Explore and sustain the James River Watershed

Amherst Streamside Tree Buffer Program


This program assists Amherst County landowners with planting native grasses, shrubs and trees adjacent to waterways in Amherst County. Stream side buffers have many functions and values including protecting drinking water supplies at the source.

Project Description

The Robert E. Lee Soil and Water Conservation District services the counties of Campbell, Appomattox, Amherst and the City of Lynchburg. The SWCD administers a grassroots program in Amherst County entitled Amherst Streamside Tree Buffer Program (ASTBP). This program was established to provide landowners in Amherst Co. who are either ineligible for VA Agricultural Cost-share BMP money or wish to seek an alternative funding source, with technical and financial support in the installation of riparian buffers on private lands.

These buffers are primarily installed to improve runoff filtration and sediment deposition and improve drinking water quality. Many other advantages are associated with the installation of these buffers, including the improvement of overall water quality, providing strips/corridors of natural vegetation for wildlife, improving the habitat of many fish and other aquatic species, and many others. The ASTBP is primarily funded through grants and is administered and managed solely by the Robert E. Lee SWCD. Monitoring efforts take place yearly to ensure the integrity and functions of the buffers are upheld.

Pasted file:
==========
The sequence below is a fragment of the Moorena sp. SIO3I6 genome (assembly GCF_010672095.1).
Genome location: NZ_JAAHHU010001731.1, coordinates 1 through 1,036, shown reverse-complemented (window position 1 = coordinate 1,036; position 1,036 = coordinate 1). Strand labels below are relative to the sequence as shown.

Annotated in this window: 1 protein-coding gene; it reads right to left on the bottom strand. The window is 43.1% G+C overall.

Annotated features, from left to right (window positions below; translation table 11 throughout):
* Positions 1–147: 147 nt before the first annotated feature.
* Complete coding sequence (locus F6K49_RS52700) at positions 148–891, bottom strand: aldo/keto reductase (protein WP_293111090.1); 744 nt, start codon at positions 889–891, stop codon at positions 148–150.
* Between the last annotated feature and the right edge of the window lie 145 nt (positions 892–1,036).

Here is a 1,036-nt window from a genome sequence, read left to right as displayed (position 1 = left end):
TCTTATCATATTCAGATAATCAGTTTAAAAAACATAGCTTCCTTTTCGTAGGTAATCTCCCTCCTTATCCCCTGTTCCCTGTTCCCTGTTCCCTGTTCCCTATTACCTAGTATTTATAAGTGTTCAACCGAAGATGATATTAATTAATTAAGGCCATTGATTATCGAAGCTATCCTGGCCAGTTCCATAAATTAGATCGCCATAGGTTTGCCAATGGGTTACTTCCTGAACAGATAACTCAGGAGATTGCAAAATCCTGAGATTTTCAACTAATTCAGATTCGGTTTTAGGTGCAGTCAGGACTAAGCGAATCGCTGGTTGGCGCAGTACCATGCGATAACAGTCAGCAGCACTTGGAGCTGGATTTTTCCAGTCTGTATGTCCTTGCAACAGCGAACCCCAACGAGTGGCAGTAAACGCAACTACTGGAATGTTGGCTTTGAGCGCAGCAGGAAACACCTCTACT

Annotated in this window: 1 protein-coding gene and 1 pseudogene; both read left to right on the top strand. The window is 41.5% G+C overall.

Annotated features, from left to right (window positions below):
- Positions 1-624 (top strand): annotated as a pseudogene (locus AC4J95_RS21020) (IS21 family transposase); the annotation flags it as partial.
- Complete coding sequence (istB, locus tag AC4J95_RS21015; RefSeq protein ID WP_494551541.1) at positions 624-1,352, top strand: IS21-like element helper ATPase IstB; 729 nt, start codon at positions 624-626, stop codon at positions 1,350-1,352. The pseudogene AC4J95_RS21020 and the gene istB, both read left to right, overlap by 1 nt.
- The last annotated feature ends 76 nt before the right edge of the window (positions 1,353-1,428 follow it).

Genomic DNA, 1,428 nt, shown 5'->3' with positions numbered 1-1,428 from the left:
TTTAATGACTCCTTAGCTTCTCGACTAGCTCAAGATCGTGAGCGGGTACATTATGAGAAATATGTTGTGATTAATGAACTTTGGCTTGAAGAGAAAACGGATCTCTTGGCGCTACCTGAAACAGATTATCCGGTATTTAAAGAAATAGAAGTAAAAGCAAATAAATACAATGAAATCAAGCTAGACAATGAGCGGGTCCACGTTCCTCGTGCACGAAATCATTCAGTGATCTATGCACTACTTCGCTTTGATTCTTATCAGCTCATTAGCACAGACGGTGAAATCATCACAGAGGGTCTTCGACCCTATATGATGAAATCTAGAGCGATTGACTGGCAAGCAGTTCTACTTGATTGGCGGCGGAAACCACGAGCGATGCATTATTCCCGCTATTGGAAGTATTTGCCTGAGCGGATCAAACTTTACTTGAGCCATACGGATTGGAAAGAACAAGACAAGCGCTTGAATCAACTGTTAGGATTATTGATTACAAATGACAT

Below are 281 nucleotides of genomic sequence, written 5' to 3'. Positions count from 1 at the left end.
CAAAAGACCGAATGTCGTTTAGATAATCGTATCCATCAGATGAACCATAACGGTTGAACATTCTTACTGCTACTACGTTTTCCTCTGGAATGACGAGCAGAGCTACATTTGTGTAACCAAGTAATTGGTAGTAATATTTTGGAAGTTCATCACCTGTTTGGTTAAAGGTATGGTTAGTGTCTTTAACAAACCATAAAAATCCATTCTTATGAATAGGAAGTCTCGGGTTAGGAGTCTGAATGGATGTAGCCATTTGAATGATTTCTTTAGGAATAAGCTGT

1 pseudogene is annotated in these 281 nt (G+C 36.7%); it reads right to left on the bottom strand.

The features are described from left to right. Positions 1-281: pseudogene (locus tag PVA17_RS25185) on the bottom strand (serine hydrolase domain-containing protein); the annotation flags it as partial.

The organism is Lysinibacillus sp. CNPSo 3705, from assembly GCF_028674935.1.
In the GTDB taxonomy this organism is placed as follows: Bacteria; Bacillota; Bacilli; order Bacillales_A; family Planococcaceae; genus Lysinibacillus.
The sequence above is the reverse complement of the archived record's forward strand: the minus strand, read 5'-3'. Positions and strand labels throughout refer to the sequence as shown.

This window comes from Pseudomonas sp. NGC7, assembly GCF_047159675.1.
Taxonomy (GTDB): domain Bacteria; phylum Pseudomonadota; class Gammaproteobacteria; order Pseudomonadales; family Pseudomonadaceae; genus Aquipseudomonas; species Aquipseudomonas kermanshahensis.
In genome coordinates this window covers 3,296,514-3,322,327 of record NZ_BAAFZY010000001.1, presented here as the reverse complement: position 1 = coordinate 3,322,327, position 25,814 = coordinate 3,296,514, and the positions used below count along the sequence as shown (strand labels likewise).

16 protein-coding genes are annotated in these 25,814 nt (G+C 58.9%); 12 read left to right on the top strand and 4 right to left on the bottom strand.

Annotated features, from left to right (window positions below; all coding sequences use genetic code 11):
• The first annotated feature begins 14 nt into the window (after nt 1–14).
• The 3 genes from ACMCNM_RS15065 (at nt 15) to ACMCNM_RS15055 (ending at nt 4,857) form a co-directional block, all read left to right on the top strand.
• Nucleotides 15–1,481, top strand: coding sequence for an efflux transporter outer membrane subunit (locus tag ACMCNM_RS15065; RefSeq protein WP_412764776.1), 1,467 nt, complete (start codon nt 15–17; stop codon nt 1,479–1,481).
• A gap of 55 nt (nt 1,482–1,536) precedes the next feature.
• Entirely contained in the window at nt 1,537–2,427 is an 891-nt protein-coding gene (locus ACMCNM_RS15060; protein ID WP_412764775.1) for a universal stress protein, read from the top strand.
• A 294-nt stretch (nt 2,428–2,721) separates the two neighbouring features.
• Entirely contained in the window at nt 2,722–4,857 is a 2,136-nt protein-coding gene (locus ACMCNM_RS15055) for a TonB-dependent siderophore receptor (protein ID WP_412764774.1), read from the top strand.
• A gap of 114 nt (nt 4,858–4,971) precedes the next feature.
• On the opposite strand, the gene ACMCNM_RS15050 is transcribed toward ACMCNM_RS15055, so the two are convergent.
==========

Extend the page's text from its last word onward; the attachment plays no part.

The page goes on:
The role of Envision the James is to provide support in both planning and funding efforts. Use of the Chesapeake Conservancy’s Conservation Innovation Center's high-resolution 1m x 1m land use land cover data will assist the district in identifying areas where buffer installation is most needed and where buffer effectiveness can be maximized. The data can assist in both small- and large-scale targeting of 1) riparian areas within the boundaries of a particular property and 2) specific lands/areas/properties within the scope of a district or region.

The Conservancy will also overlay flow path data (which shows where water runs across the land before reaching formal stream channels) to identify areas on specific properties and within regions where runoff appears to be deposited in its highest concentrations. Consequently, this kind of targeting will help planners and landowners identify areas where runoff and sediment deposition can be most greatly reduced.

This information will be used to inform 2015 plantings in Amherst County, to begin in Spring 2015 (March, April).

Lead Organization

Robert E. Lee Soil and Water Conservation District

Other Partners Involved

Chesapeake Conservancy



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